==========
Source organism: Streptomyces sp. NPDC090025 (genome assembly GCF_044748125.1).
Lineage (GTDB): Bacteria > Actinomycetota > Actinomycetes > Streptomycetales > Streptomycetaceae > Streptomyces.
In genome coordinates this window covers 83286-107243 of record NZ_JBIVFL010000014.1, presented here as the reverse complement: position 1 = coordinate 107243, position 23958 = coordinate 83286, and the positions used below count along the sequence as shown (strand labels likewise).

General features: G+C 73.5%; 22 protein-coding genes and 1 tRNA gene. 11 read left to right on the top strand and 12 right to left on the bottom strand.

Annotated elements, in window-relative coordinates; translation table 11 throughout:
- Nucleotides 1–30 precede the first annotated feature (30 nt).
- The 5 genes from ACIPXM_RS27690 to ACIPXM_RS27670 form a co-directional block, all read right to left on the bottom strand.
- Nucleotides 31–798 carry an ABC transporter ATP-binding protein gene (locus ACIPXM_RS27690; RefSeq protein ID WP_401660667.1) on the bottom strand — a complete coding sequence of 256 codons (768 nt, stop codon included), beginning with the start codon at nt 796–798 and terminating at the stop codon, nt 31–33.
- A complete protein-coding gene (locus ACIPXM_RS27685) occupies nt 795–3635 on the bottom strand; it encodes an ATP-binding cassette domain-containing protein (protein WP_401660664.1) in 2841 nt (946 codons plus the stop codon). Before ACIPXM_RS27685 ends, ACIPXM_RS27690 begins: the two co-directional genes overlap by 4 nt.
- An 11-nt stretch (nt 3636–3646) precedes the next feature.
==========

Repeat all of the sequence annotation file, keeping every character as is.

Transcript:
Source organism: Streptomyces sp. NPDC090025 (genome assembly GCF_044748125.1).
Lineage (GTDB): Bacteria > Actinomycetota > Actinomycetes > Streptomycetales > Streptomycetaceae > Streptomyces.
In genome coordinates this window covers 83286-107243 of record NZ_JBIVFL010000014.1, presented here as the reverse complement: position 1 = coordinate 107243, position 23958 = coordinate 83286, and the positions used below count along the sequence as shown (strand labels likewise).

General features: G+C 73.5%; 22 protein-coding genes and 1 tRNA gene. 11 read left to right on the top strand and 12 right to left on the bottom strand.

Annotated elements, in window-relative coordinates; translation table 11 throughout:
- Nucleotides 1–30 precede the first annotated feature (30 nt).
- The 5 genes from ACIPXM_RS27690 to ACIPXM_RS27670 form a co-directional block, all read right to left on the bottom strand.
- Nucleotides 31–798 carry an ABC transporter ATP-binding protein gene (locus ACIPXM_RS27690; RefSeq protein ID WP_401660667.1) on the bottom strand — a complete coding sequence of 256 codons (768 nt, stop codon included), beginning with the start codon at nt 796–798 and terminating at the stop codon, nt 31–33.
- A complete protein-coding gene (locus ACIPXM_RS27685) occupies nt 795–3635 on the bottom strand; it encodes an ATP-binding cassette domain-containing protein (protein WP_401660664.1) in 2841 nt (946 codons plus the stop codon). Before ACIPXM_RS27685 ends, ACIPXM_RS27690 begins: the two co-directional genes overlap by 4 nt.
- An 11-nt stretch (nt 3636–3646) precedes the next feature.